Biplane fighter aces

Italy

Sergente Maggiore Enzo Omiccioli Medaglia d'oro al valor militare


Enzo Omiccioli in the cockpit of a Fiat CR.32.

Enzo Omiccioli was born in Fano (PU) on 1 June 1915.

In the beginning of the East African campaign of 1940-41 he served with the 410a Squadriglia, equipped with Fiat CR.32s.

When the war started in East Africa on 10 June 1940, the 410a Squadriglia was equipped with nine Fiat CR.32s and based at Diredawa. Pilots in the unit were Colonnello Mario Pezzi, Capitano Corrado Ricci, Tennete Elio Pesce, Sottotenente Vincenzo Forcheri, Sottotenente Alberto Veronese, Sottotenente Osvaldo Bartolozzi, Sergente Maggiore Antonio Giardinà, Sergente Maggiore Enzo Omiccioli, Sergente Maggiore Alberto Puliti, Sergente Maggiore Athos Tieghi, Sergente Giovanni Tellurio and Sergente Ugo Zoino.

On 15 June, he intercepted a Blenheim from 39 Squadron over Diredawa, but no result was claimed. One of the gunners, Lance Corporal Ford, in one of the three attacking Blenheims claimed to have shot down a CR.42. But since no such aircraft were at Diredawa at this time it was probably claimed against Omiccioli, who’s aircraft didn’t sustain any damage.

In July he was on a brief attachment to the 411a Squadriglia.

On 11 July, four Hawker Hartbeestes of 40 SAAF Squadron made an attack around Moyale. There they encountered three Ca.133s, these being from the 66a Squadriglia at Yavello, escorted by three CR.32s of the a Squadriglia, all intent upon attacking British troops in the area (the South Africans reported that they met five Capronis and six Fiats). The fighters attacked the South African aircraft, and 23-year-old Lieutenant Neville Keith Rankin (SAAF No. 102766) was last seen in a tight spin with one Fiat on the tail of his aircraft; he and his gunner, Air Sergeant Dennis Haig Hughes (SAAF No. 47935), were both killed. Lieutenant L. H. G. Shuttelworth’s aircraft was also hit and he jettisoned his bombs, making good his escape. Lieutenant Jubber’s aircraft was damaged to a lesser extent, and after evading his attacker, he carried out his attack, but then ran out of fuel and had to make a force-landing. Fuel was flown up to him next day.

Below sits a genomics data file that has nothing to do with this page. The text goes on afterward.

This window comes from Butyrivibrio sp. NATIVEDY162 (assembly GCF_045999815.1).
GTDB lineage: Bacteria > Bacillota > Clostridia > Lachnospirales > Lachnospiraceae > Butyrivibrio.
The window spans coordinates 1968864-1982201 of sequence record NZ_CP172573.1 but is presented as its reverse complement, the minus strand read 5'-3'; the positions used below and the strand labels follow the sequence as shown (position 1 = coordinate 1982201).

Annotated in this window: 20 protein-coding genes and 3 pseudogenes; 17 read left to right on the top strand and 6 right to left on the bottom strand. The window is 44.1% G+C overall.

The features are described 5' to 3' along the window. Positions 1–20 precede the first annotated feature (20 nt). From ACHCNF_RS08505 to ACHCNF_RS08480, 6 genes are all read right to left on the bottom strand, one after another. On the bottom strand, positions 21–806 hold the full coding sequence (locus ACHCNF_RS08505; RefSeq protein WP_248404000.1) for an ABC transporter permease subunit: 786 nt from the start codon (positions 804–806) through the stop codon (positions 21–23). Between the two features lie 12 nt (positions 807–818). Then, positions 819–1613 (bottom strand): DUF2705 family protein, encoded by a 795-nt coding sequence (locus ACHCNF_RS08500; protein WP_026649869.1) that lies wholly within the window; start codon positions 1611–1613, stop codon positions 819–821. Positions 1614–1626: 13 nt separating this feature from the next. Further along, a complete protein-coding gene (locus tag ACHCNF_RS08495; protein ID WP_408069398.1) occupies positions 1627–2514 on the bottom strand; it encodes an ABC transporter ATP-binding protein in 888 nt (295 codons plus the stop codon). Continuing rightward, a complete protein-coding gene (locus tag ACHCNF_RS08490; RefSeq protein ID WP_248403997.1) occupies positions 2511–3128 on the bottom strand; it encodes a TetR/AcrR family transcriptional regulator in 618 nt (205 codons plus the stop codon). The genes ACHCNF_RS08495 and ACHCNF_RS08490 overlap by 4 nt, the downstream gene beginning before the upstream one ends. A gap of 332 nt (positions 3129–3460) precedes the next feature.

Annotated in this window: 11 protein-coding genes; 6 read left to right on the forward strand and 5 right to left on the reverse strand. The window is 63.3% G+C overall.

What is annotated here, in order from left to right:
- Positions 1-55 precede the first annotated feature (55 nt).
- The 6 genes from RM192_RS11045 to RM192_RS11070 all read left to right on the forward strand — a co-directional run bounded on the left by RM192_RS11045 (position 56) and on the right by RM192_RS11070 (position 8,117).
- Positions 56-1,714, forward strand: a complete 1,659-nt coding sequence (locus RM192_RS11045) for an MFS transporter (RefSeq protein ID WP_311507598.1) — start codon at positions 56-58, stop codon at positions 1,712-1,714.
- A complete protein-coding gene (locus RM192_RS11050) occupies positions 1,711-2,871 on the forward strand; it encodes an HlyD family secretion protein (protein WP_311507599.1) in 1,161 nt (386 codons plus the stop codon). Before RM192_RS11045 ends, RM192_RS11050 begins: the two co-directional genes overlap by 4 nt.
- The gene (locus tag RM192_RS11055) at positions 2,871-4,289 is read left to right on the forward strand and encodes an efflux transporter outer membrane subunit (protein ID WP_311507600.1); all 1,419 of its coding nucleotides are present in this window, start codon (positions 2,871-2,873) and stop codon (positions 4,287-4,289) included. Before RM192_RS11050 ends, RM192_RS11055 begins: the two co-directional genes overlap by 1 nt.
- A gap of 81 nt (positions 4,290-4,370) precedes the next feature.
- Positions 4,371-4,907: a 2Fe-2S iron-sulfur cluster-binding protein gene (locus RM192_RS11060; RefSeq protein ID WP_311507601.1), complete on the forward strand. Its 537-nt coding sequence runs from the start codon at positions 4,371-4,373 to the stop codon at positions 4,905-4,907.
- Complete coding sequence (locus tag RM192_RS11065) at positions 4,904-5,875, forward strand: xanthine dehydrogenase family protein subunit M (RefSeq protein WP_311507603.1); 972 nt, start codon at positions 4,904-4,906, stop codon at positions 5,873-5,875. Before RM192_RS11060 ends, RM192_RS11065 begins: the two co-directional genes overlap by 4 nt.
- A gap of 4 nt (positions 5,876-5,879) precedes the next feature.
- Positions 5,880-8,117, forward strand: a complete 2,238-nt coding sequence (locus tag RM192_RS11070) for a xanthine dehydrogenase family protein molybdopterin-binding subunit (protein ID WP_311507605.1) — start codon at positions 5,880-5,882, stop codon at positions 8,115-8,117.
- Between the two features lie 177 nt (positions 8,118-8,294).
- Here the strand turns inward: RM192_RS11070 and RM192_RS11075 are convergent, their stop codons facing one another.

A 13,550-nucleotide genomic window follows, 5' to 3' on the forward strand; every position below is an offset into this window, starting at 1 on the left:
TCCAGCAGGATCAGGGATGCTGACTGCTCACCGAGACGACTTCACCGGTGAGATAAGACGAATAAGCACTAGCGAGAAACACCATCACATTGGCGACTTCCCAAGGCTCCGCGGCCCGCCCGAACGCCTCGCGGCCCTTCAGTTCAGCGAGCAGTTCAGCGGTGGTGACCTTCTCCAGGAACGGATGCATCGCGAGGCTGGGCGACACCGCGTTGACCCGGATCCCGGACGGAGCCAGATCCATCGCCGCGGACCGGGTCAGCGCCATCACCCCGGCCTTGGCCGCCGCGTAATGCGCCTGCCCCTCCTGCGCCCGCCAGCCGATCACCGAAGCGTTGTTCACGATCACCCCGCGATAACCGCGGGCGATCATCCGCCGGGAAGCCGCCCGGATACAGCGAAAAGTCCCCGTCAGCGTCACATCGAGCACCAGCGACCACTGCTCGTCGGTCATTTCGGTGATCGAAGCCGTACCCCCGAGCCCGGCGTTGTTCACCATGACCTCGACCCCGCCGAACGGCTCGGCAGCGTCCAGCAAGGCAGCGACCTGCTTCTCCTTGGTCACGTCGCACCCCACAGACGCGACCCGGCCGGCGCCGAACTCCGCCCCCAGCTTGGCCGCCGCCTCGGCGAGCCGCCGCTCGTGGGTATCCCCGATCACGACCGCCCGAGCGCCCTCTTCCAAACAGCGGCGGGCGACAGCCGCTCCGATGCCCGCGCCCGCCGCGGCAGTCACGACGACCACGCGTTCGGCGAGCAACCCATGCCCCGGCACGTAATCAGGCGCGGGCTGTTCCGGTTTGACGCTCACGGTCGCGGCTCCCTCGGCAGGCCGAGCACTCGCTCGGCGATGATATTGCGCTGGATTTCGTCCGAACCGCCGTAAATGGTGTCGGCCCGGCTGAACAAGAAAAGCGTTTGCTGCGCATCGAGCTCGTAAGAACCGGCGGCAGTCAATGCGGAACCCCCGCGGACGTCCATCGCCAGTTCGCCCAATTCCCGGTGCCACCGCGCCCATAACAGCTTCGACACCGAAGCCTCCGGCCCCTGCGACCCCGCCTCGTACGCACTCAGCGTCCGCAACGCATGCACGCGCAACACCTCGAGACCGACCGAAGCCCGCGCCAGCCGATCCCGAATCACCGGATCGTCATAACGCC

The Italians reported meeting five aircraft and claimed to have probably shot down two of them, one of these being claimed by Sergente Maggiore Omiciolli.

Back to the 410a Squadriglia he took part in the destruction of two Blenheims.

He was then loaned to the 412a Squadriglia, equipped with CR.42s.

With this unit, he claimed four enemy aircraft over the Northern Front and took part in many ground strafing missions.

On 3 February six Gladiators from 1 SAAF Squadron flew forward to a new landing strip called ‘Pretoria’ early in the morning where they refuelled. Five of them (Captain Brian Boyle (N5824), Lieutenant Andrew Duncan, Lieutenant Robin Pare, Lieutenant Servaas de K. Viljoen and Lieutenant H. P. Smith) took off again at 11:45 to strafe airfields in the Gondar area, to the south. A landing site was spotted to the south of Azozo on which five Ca.133s were bombed up. The Gladiators attacked and claimed all five in flames. The Italians reported only one as actually destroyed in this attack.